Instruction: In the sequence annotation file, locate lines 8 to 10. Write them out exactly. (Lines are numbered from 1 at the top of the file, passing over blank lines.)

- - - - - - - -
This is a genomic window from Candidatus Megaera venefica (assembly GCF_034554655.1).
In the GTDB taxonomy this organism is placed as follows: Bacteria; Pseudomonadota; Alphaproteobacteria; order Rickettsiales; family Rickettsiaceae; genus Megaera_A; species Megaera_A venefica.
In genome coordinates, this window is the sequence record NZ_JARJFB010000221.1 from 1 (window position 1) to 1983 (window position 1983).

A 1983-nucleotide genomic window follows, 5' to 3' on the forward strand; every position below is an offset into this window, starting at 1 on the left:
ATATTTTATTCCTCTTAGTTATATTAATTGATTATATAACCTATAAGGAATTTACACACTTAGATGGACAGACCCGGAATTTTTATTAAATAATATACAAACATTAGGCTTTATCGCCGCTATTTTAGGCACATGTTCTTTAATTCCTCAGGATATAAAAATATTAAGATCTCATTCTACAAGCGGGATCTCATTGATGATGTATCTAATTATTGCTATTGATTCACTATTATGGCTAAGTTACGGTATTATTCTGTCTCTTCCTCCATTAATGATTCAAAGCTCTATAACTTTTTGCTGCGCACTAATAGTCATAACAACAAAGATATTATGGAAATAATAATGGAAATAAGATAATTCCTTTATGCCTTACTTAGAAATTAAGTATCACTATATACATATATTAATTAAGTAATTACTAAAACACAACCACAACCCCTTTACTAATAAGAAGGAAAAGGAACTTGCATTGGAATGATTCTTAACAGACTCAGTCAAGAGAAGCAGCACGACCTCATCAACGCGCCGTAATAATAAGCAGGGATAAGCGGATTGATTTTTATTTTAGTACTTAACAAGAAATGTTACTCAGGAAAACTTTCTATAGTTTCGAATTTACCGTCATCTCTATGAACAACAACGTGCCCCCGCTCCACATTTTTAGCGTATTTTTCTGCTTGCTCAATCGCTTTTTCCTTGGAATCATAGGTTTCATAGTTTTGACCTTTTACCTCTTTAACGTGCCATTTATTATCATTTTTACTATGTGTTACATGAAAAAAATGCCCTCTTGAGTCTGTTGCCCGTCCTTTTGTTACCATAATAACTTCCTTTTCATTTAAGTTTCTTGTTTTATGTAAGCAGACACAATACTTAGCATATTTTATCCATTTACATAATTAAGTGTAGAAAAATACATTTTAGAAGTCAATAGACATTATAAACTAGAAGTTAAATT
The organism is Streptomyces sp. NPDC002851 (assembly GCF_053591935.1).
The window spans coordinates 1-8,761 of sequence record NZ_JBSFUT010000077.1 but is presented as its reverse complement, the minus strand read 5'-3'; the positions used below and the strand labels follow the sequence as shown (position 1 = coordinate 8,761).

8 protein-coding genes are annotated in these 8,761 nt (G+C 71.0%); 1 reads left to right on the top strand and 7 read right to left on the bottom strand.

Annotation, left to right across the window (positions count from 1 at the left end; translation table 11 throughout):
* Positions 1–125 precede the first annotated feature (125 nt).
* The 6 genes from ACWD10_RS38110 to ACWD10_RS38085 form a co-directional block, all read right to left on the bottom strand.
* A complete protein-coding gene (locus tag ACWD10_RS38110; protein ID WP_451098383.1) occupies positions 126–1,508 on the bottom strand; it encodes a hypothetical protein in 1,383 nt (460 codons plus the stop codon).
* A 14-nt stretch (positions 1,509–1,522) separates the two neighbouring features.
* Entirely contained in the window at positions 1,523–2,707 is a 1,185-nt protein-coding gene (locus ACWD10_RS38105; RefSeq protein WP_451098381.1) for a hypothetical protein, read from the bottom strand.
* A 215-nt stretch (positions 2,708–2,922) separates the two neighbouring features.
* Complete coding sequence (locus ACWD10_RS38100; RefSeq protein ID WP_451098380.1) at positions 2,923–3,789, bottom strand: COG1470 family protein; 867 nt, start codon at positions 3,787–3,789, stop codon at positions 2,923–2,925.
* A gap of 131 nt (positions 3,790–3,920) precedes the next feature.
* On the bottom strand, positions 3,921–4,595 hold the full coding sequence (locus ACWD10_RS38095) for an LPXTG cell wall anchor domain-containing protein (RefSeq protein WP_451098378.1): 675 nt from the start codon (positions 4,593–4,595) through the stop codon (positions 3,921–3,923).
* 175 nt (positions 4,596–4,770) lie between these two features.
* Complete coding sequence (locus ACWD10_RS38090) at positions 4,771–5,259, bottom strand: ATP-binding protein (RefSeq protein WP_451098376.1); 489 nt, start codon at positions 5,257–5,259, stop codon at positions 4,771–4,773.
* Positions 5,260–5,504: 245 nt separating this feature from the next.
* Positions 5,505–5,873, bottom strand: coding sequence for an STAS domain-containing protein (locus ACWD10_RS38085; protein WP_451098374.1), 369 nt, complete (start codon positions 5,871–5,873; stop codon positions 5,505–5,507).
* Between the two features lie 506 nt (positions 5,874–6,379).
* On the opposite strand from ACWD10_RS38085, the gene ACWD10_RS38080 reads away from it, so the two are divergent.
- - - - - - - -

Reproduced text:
8 protein-coding genes are annotated in these 8,761 nt (G+C 71.0%); 1 reads left to right on the top strand and 7 read right to left on the bottom strand.

Annotation, left to right across the window (positions count from 1 at the left end; translation table 11 throughout):
* Positions 1–125 precede the first annotated feature (125 nt).